Location: Landrum Academic Center 217C
Email Address: firstname.lastname@example.org
Web Address: http://artscience.nku.edu/departments/sapdept/anthropology/undergraduate-programs/native-american-studies-minor.html
Program Director: Sharlotte Neely, Department of Sociology, Anthropology, and Philosophy
Native American studies has as its focus the prehistory, history, contemporary situation, and way of life of Native Americans (American Indians). For more than 95 percent of the time humans have lived in the Americas, the only people here have been Native Americans. To understand the history and cultures of the Americas, one must start with Native Americans. Far from disappearing either physically or culturally, Native Americans today are increasing in numbers and represent hundreds of vibrant and unique ways of life. To learn about Native Americans is to explore yet another avenue of what it means to be human.
The commonwealth of Kentucky is rich in Native American culture. NKU is located in the heart of the prehistoric Ohio Valley mound-builder cultures of Adena, Hopewell, and Fort Ancient, on lands claimed by both the historic Shawnee and Cherokee. The university is only about 50 miles from the soon-to-be-built Kentucky Center for Native American Arts and Culture and is recognized by the Kentucky Native American Heritage Commission. NKU’s Native American studies program is the only such program in Kentucky. There are two Native American student organizations at NKU: First Nations Student Organization and Kiksuya. Native American studies minors are encouraged to participate in both. Each year NKU anthropology faculty present the Outstanding Student in Native American Studies Award. NKU provides students with opportunities to do Native American studies outside the classroom and develop résumé-worthy skills important in the job quest. Through Kiksuya, every spring NKU students can go to a reservation in the Dakotas. Every summer students also have the opportunity to participate in an archaeological dig at a prehistoric Native American village site in Northern Kentucky. Students also have opportunities to work on museum exhibits.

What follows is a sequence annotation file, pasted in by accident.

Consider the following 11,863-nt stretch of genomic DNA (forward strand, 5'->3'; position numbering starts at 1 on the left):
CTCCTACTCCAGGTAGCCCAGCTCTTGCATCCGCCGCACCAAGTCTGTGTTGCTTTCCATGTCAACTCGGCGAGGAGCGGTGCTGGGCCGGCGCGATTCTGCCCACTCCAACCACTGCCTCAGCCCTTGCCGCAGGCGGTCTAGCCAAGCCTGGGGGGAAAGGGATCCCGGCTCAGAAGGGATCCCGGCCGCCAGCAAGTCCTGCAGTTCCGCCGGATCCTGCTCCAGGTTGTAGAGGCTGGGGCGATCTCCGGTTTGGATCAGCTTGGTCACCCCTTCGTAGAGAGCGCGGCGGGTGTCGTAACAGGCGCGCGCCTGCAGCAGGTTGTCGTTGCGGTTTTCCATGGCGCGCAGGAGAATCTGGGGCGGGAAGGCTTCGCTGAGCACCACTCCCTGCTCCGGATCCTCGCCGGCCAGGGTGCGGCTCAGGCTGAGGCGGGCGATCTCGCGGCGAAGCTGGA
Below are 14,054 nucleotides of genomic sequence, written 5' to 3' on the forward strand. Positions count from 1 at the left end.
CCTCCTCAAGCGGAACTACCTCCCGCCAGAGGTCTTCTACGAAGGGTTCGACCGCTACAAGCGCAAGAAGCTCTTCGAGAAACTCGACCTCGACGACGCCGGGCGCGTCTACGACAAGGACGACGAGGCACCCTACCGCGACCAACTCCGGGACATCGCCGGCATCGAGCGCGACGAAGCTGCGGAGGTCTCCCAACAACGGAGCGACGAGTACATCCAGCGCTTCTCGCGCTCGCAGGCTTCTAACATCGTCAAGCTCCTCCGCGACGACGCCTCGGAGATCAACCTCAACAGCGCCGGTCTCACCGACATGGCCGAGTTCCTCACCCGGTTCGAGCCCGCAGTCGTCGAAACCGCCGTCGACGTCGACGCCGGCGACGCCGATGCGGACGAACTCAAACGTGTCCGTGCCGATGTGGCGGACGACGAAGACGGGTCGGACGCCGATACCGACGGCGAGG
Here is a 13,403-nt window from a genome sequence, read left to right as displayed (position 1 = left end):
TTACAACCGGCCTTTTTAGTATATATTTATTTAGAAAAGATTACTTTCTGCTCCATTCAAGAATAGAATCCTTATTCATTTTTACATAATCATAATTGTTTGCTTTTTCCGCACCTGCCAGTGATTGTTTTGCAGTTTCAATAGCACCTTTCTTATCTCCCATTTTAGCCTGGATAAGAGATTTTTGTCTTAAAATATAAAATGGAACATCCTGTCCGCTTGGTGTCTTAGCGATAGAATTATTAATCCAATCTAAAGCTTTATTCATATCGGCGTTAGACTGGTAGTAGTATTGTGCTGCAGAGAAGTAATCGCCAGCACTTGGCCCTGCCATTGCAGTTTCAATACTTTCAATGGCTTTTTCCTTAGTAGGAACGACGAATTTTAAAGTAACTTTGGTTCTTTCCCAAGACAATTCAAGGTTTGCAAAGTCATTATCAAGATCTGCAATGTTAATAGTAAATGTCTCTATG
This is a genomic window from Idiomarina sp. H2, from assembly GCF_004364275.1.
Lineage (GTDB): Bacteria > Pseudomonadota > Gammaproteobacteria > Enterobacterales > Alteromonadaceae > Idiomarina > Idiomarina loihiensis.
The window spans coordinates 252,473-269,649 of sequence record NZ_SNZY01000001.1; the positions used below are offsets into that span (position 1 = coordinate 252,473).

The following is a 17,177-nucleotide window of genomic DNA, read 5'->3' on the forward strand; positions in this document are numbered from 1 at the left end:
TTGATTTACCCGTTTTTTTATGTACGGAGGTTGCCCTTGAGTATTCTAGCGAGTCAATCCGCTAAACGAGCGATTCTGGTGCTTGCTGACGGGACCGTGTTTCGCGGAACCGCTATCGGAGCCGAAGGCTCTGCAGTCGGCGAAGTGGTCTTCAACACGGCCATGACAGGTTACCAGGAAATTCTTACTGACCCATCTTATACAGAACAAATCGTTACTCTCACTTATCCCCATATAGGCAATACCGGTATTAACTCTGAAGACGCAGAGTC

♦ Indicates prerequisite.